Southeast Asian Food in Philly

Sorry, New York, but you have nothing on Philly when it comes to Southeast Asian food. In fact, when it comes to variety, neither does any other city or town in the northeast. Instead of focusing exclusively on the inevitable Vietnamese pho noodle shops and Thai restaurants that you can find in nearly every city in the northeast, this list includes more emerging fare like Burmese, Filipino, Khmer, Indonesian, Lao, and Malaysian. All of the places on the list are BYOB.

I Heart Cambodia

Rangoon Burmese Restaurant


Ratchada Thai & Laos Cuisine

Pho 75

Saté Kampar

D'jakarta Cafe


Vientiane Bistro

Vientiane Café

Vientiane Cafe

Since 2002, Vientiane Cafe has been serving Lao and Thai dishes in the relatively serene Cedar Park section of West Philly. As you enter Vientiane Cafe from Baltimore Ave, you’ll see rice baskets, which are used to hold sticky rice, hanging from the ceiling as well as Lao versions of ancient musical instruments hanging from the walls. 

What makes this restaurant unique is the Lao Specialty section of their large menu. Skip the familiar Tom Yum soup and Pad Thai and try some Lao dishes like Seen-hang (Lao beef jerky), Sai-gawk (homemade Lao sausages), or Gang Nor Mai (a bamboo stew with pumpkin and mushrooms). To enhance your Lao dining experience, you should also order something that comes with a side of sticky rice. The proper way to eat the rice (ເຂົ້າ, pronounced khao) is with your fingers. You tear off a small bit, dip it in your sauce, and then into your mouth!

Read about Vientiane here.

Nearest subway station: 46th St (or you can take Trolley 34 from 30th Street Station)

I Heart Cambodia

Your reward for venturing out to this inconvenient location will be a look into Khmer culture through their delicious cuisine, which is (unfortunately) too often overshadowed by their Southeast Asian neighbors to the west (Thailand) and east (Vietnam). Khmer cuisine is not as spicy as that of their neighbors but uses many of the same ingredients. Brahok Ktis is one of I Heart Cambodia’s more popular dishes. It’s a combination of ground meat, coconut milk, lemongrass paste, kaffir leaves and fish sauce (an essential part of Southeast Asian cooking) served with a variety of vegetables for dipping. They have some uniquely Southeast Asian drinks as well, including their durain smoothie and the even more quirky egg soda (that’s a raw egg, seltzer, and condensed milk). Although the restaurant serves mostly locals, the staff are more than willing to help guide newbies through their first Khmer dining experience.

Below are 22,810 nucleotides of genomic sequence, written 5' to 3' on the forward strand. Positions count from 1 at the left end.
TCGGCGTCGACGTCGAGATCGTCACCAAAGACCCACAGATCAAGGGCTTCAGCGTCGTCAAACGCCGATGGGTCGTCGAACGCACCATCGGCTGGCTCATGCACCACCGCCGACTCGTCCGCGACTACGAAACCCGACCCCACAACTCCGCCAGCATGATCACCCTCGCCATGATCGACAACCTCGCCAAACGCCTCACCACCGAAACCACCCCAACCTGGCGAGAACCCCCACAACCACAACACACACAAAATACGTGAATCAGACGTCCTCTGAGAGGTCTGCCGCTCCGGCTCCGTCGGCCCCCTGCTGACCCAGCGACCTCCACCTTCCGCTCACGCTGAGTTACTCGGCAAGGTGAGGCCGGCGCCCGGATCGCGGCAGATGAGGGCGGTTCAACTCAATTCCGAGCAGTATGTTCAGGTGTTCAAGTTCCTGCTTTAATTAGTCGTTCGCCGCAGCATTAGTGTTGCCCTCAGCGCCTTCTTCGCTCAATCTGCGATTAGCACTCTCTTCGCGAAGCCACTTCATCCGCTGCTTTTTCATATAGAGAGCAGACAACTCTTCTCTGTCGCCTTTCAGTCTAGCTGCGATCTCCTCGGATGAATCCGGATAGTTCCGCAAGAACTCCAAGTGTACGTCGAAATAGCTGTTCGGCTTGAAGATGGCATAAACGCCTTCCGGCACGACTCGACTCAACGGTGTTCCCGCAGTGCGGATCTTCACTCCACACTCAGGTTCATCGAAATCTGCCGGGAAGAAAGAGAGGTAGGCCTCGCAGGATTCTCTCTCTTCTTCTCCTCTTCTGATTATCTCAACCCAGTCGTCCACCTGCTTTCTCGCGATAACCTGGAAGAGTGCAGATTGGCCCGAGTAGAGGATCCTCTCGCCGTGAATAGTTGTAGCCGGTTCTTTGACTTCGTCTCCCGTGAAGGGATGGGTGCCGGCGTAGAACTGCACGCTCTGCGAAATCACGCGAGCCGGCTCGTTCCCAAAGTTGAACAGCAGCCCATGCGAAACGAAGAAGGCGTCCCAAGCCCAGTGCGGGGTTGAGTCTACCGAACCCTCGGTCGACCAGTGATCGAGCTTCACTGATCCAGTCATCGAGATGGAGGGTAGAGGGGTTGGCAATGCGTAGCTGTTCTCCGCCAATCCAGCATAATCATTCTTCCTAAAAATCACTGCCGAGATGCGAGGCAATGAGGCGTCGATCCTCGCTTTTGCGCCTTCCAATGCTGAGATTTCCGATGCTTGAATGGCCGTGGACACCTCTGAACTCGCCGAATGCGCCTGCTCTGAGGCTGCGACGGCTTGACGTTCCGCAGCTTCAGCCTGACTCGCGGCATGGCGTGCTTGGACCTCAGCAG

Read more about Cambodia Town here.

Nearest subway station: Snyder (Take Bus 79. which runs along Snyder Ave, to 6th Street)

D’Jakarta Cafe

Of the half-dozen or so Indonesian restaurants in South Philly, D’Jakarta is the safest bet for novices. Chances are, you’ll be served by a native who knows the dishes, but also speaks perfect English. While others in the area specialize in a few regional dishes (and some don’t have printed menus), D’Jakarta Cafe offers an extensive menu with stylish ambiance. They have the traditional Indonesian staples like satay, beef rendang, nasi goreng, and meatball soup, but the desserts and drinks are what really stand out. Ropang and rujak are two of the most eclectic desserts you are likely to find in Southeast Asian cuisine and if you’ve never had a happy drink, D’Jakarta is an ideal place to try your first. Despite the name, they are non-alcoholic. 

Nearest subway station: Oregon or Snyder

Rangoon Burmese Restaurant

Rangoon has been serving Burmese dishes in Philly’s Chinatown for more than a quarter-century. As one of the few established Burmese restaurants in the northeast, Rangoon is a destination restaurant for many who are curious about the culture and cuisine of one of the least-visited Southeast Asian countries. You may remember Anthony Bourdain eating a tea leaf salad and a bowl of mohingha in Yangon (the former Rangoon) during the Myanmar episode of Parts Unknown. Those are ideal dishes to start with if you’ve never had Burmese food before. Mohingha is called Festival Fish Noodle Soup on Rangoon’s menu. The thousand-layer bread is not to be missed either, whether you get it as an appetizer (with chicken curry for dipping) or as a dessert (topped with coconut milk). The menu is quite extensive, but the staff are used to serving tourists and are more than willing to point you in the right direction.